- Tracy Taylor, Ahold USA
    • Quality
    • Availability
    • Price
    • Service
    Sustainable Sourcing
  • Sustainability is a Strategic Business Issue
    Growth of U.S. sales of “ethical” cleaning products in 2009. Packaged Research
    Additional profit generated by Marks and Spencer’s Plan A sustainability strategy in 2009. M&S 2010 Progress Report
  • Consumers are looking for “green”
    Source: 2009 GMA/Deloitte Green Shopper Study
  • Stepwise approach to buying more sustainable products
  • Step 1: Know Your Priorities
    What are your company’s priorities?
    Sustainable sourcing strategy
    Company sustainability priorities
    Product priorities
  • Poll: What sustainability issues are your customers asking about? (select all that apply)
    a) Packaging
    b) Sustainable seafood
    c) Organic
    d) Local
    e) Toxic/natural ingredients
    f) Other
    Step 1: What are your customers’ priorities?
  • What is a Sustainable Product?
  • How do these terms relate to sustainability?
    less toxics
    less packaging
    recycled content packaging
    fair trade
    use less resources
  • What are the Sustainability Issues for Beverage?
  • Carbon Footprint
    A carbon footprint includes all greenhouse gases emitted by a product’s production, transportation, consumption, and end of life.
    Final carbon footprint calculation for a standard bag of Walkers Crisps is 80g CO2 which compares to 243g CO2 for an average cheeseburger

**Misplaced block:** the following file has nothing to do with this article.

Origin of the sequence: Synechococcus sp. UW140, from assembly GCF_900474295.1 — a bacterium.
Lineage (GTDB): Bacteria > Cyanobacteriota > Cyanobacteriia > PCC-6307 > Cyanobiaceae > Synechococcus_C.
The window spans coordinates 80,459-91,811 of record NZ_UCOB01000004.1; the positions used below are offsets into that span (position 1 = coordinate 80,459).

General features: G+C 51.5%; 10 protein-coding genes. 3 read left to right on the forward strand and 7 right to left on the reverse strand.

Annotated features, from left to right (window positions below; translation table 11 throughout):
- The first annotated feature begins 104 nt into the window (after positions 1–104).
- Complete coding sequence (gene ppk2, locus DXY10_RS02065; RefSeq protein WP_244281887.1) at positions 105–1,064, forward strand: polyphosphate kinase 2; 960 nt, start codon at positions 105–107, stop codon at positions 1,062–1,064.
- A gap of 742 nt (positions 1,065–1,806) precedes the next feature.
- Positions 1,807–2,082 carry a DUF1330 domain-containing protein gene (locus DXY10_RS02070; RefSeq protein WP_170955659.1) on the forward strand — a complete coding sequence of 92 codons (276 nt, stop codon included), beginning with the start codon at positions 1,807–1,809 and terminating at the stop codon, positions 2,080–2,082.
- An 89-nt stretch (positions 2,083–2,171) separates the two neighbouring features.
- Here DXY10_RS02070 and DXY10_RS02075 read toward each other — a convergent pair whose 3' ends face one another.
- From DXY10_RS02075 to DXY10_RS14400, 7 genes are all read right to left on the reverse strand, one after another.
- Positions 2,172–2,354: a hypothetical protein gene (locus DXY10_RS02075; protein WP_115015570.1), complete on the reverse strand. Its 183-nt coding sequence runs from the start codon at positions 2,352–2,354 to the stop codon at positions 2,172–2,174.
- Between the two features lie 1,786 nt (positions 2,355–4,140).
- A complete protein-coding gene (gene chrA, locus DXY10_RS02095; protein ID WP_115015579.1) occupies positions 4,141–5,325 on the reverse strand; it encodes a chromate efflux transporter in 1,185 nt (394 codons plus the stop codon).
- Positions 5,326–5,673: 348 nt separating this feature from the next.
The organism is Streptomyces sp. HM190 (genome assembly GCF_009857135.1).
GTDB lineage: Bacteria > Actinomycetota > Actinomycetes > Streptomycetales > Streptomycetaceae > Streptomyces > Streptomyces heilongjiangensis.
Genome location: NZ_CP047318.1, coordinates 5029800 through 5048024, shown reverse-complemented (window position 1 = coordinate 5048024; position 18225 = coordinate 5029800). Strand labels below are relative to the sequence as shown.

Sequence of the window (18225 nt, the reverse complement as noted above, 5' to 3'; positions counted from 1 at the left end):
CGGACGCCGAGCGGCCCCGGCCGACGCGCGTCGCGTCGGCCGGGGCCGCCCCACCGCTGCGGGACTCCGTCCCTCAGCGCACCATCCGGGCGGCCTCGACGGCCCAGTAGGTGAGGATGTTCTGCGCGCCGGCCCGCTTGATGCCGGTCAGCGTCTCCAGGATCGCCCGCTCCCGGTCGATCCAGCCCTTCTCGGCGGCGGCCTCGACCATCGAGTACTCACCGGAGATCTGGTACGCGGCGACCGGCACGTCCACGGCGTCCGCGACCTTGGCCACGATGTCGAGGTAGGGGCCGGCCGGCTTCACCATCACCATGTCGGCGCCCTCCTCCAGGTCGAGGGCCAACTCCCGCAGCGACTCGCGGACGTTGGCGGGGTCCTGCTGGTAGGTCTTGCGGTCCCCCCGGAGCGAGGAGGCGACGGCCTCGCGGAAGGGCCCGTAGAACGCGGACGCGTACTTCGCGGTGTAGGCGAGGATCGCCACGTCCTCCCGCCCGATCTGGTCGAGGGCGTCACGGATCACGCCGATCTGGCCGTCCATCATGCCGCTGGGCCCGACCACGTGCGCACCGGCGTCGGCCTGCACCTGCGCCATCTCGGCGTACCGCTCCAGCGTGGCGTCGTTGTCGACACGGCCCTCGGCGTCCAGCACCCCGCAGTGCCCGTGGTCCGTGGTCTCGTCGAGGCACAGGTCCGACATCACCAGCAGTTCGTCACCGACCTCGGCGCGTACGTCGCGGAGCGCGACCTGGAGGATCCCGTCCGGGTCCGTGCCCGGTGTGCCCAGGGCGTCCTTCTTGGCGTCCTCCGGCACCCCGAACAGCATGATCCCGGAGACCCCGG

See Guide, page 22
    Sources: US EPA Greenhouse Gas Equivalencies Calculator and and
  • Water Footprint
    53 gallons!
    See Guide, page 22
  • Waste Footprint
    Every year, the US generates around 14 million tons of food waste, equivalent to 106 pounds of food waste per person
    See Guide, page 23
  • Packaging
    Almost 1/3 of the waste generated in the U.S. is packaging
    See Guide, page 24
  • Organic, Local, and Bioengineering
    Consumer demand? Sustainability science?
    See Guide, page 25
  • Processing, Recycling, and Disposal are Hot Spots for Beverage
  • Processing, Recycling, and Disposal are HotSpots for Beverage
    Enormous freshwater needs during processing…
    518 liters of freshwater are required to produce just 1 liter of Minute Maid orange juice
    35 liters of freshwater are needed to produce a half liter of Coca-Cola
  • Processing, Recycling, and Disposal are HotSpots for Beverage
    Large environmental impact during recycling and disposal…
    Recycling 1 plastic bottle can conserve enough energy to power a light bulb for 6 hours.
    Nearly8out of every 10 bottles will end up in a landfill
  • Step 2: Communicate Needs to Suppliers
    I am interested in sourcing products that address:
    • The sustainability attributes of my product category
    • My company’s sustainability priorities
  • Step 3: Acquire Information
    Poll: How do you typically get information about sustainability from your suppliers?